Twitch has just issued an update after yesterday’s major attack on the service, which resulted in the theft and then public posting of, among other things, the platform’s source code. According to their ongoing investigation, a “a malicious third party” is responsible.
Described by those responsible as “part one” of “an extremely poggers leak,” the data released yesterday included the source code for Twitch’s website and services, its client apps for various consoles, revenue figures for its most prominent streamers, its Amazon cloud-based services, various proprietary SDKs, other services Twitch owns, tools used by its security operations centre, and even for an “unreleased Steam competitor from Amazon Game Studios.”
The short statement, issued this evening, says in an enormous understatement that “some data was exposed to the internet”, originating from “an error in a Twitch server configuration change that was subsequently accessed by a malicious third party”. Twitch also reiterates they have “no indication that login credentials have been exposed”, and that “full credit card numbers were not exposed.”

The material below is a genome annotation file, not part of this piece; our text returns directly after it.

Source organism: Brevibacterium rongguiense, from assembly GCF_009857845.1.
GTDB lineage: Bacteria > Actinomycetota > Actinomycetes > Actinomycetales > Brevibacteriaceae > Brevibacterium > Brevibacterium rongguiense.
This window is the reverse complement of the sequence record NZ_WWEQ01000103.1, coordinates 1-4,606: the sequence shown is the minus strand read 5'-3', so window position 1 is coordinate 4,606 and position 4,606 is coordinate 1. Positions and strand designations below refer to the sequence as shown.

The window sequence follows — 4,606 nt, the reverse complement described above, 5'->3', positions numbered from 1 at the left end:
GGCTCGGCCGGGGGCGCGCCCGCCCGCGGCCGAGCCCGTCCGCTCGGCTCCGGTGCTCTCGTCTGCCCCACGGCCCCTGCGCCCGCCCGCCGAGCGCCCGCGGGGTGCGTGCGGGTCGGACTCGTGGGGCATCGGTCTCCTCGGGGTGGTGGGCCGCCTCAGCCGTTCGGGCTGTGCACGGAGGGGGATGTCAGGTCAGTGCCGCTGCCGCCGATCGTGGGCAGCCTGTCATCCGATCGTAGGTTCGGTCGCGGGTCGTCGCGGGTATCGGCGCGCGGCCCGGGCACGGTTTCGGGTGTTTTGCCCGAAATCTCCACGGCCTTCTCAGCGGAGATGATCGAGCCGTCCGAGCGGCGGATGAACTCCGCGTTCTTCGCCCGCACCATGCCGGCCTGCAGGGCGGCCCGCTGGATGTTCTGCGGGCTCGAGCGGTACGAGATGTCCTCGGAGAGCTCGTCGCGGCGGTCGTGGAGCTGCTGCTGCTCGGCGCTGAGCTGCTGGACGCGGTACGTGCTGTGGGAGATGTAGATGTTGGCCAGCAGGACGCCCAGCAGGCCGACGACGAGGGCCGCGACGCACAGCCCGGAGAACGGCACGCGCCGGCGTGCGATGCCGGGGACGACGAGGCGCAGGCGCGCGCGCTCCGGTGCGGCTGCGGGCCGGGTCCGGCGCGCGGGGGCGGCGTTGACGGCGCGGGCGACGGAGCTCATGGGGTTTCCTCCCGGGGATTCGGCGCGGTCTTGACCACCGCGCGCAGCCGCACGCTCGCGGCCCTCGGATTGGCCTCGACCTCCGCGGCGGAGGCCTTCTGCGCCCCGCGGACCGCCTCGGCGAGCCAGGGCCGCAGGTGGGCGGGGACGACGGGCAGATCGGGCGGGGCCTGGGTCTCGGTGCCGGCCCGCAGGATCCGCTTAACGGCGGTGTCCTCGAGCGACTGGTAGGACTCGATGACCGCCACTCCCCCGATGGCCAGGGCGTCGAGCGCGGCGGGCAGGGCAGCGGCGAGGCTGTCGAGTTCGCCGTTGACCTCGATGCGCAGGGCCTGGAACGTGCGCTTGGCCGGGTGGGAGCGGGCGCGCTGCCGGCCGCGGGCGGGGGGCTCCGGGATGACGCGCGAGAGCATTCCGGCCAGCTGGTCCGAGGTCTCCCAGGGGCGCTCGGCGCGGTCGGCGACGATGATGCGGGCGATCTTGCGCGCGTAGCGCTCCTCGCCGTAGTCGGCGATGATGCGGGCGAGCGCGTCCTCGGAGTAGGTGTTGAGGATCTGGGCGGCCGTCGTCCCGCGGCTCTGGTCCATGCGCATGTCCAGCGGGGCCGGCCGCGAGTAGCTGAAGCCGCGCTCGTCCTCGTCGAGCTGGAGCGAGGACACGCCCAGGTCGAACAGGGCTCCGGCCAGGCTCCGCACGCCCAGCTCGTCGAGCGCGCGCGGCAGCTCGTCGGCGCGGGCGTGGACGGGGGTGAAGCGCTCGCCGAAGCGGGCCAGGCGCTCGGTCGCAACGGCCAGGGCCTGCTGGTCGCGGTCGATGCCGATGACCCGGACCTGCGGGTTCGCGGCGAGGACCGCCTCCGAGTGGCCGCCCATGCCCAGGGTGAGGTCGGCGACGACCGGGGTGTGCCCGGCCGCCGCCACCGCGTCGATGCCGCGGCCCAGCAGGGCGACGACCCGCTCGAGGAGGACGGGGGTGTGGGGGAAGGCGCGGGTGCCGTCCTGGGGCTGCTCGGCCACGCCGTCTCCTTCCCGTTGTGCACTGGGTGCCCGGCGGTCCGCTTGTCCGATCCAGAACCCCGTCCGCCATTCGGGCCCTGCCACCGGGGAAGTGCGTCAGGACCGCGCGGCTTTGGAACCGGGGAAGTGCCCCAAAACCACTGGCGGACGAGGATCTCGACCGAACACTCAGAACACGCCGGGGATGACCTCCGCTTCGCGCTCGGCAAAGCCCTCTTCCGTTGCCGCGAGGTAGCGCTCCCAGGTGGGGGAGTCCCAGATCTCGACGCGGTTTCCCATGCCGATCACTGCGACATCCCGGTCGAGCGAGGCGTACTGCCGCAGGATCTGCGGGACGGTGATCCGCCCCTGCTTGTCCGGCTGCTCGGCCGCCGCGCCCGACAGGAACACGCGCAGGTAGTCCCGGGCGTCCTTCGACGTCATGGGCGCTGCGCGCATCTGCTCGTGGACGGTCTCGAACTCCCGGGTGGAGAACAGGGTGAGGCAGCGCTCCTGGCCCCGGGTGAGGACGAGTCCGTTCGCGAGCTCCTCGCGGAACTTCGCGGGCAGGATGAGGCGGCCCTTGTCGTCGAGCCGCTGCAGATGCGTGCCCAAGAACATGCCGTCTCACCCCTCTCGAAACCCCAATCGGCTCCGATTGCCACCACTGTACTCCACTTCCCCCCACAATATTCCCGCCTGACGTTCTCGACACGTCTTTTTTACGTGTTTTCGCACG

The full statement, published on Twitch’s website under a headline calling this a “Twitch Security Incident”, reads:
We have learned that some data was exposed to the internet due to an error in a Twitch server configuration change that was subsequently accessed by a malicious third party. Our teams are working with urgency to investigate the incident.
As the investigation is ongoing, we are still in the process of understanding the impact in detail. We understand that this situation raises concerns, and we want to address some of those here while our investigation continues.
At this time, we have no indication that login credentials have been exposed. We are continuing to investigate.
Additionally, full credit card numbers are not stored by Twitch, so full credit card numbers were not exposed.